My kids made half this list! I had them write down all their favorite meals we make but when they ran out of ideas they used cookbooks.

Beef Noodle Soup #33 linked below

Here are all the links to the cookbooks we reference in the list. I definitely recommend Hope’s Table. Another favorite is Homemade Kitchen. I use Cooking School occasionally, I’ve linked our book but there is now a new version that can be found HERE. Open Kitchen has my favorite ginger chocolate cookie recipe but the rest of the recipes are a little fancy.

I’ve rarely made recipes from The Make Ahead Cook, Cam bought if for me when it was on sale at Barnes and Noble. There are recipes referenced from that one because I had the kids pick some meals they wanted to make and they used it. I guess I will find out if they are good!

Skillet Chicken Pot Pie #35 linked below
  1. Modern Chicken and Dumpling Soup  Open Kitchen Pg. 117
  2. Spaghetti and Garlic Bread. I use homemade sourdough. Recipe HERE. Video tutorial HERE.
  3. Cruz’s Cabbage and Rice [Cooked rice, cabbage, cooked chicken, all sauteed in oil with salt, pepper, and seasoning of choice. Easy!]
  4. Chicken Pot Pie  Hope’s Table Pg. 172
  5. Lemon Chicken Pasta I have a video of how I make it HERE. But a brief written version can be found HERE. Scroll down to “Meals for the Week”
  6. Stuffed Butternut Squash
  7. Easy Overnight Beef Stew  Make Ahead Cook Pg. 70
  8. Slow Cooker Ramen Make Ahead Cook Pg. 240, we’ll make homemade noodles with this.
  9. Black Bean Soup 
  10. Chicken Salad SandwichesHealthy Gluten Free Life pg.148 
  11. Stir Fried Beef and BroccoliCooking School page 248, I have a similar stir fry recipe on my blog HERE.
  12. Pepper Crusted Filets MignonsCooking School page 244
  13. Meatloaf with Caramelized Topping Hope’s Table pg. 130 Oven roasted green beans (uses frozen green beans!)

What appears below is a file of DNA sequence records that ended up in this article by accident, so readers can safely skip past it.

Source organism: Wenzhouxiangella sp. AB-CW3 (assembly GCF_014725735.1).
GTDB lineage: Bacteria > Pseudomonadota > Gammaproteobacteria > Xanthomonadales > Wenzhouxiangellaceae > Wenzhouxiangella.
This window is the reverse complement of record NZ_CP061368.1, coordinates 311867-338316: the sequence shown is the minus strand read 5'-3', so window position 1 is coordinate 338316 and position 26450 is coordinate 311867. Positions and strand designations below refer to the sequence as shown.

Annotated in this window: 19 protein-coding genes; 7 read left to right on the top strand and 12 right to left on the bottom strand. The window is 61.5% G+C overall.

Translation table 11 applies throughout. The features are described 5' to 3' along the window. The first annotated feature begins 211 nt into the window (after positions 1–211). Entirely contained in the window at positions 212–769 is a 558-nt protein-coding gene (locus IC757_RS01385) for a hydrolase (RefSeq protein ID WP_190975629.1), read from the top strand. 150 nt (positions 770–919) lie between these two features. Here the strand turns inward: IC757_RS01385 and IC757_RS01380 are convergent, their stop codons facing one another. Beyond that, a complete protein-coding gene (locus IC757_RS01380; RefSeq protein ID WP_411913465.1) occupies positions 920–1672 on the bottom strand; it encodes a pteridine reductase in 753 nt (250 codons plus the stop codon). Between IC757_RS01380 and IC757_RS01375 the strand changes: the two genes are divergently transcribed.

14. Beef Stroganoff Hope’s table page 133
  15. Bulgogi Lettuce Wraps If you don’t have fresh lettuce, you can add it on the rice with some snap peas on the side.
  16. Barbecued Ribs Hope’s Table page 173
  17. Beef Enchiladas Hope’s Table 
  18. Honey Glazed Chicken Hope’s table
  19. Congee with Chicken and VeggiesHomemade Kitchen page 202
  20. Slow Baked MacaroniHope’s Table 
  21. Sourdough Pretzels with Pizza Sauce
  22. Pulled Pork Sandwiches
  23. Pizza
  24. Tacos
  25. Taco Soup p. 53 Hope’s Table
  26. Chicken Noodle Soup p. 64  Hope’s Table
  27. Chicken Dumpling Soup p. 63 Hope’s Table
  28. Hamburgers with Sweet Potato Fries (made from scratch) We always do pretzel buns and use the sweet potato fries from Hope’s Table.
  29. Steak and Salad I will sub in thinly sliced cabbage, kale, and spinach, along with red onions for the salad if I don’t have lettuce in my tunnel.
  30. Stromboli or Calzone( p. 141 Hope’s Table)
  31. Picnic Fried Chicken (p. 138 Make Ahead Cook) and roasted broccoli
  32. Mac n Cheese – p. 112 Hope’s Table
  33. Asian Beef Noodle Soup
  34. Chili with Cornbread
  35. Skillet Chicken Pot Pie
  36. Pulled Pork Tacos 
  37. Salad with Ribs I will sub in thinly sliced cabbage, kale, and spinach, carrots, and red onions for the salad if I don’t have lettuce in my tunnel.
  38. Loaded Baked Potatoes 
  39. Lentil Soup
  40. White Chicken Chili
  41. Bahn Mi Sandwiches Skip the pate and the cucumber if you don’t have those. This recipe uses a good amount of root veggies from the pantry and cilantro which can grow in a winter garden.

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Nora January 18, 2024 - 12:01 am

Lots of good ideas! Also… that image of you and your Azure order was featured in their last newsletter! 🙂

theseasonalhomestead January 18, 2024 - 8:48 pm

Wow! I didn’t realize! I get the email newsletter but I’m obviously not very good at looking at it, haha!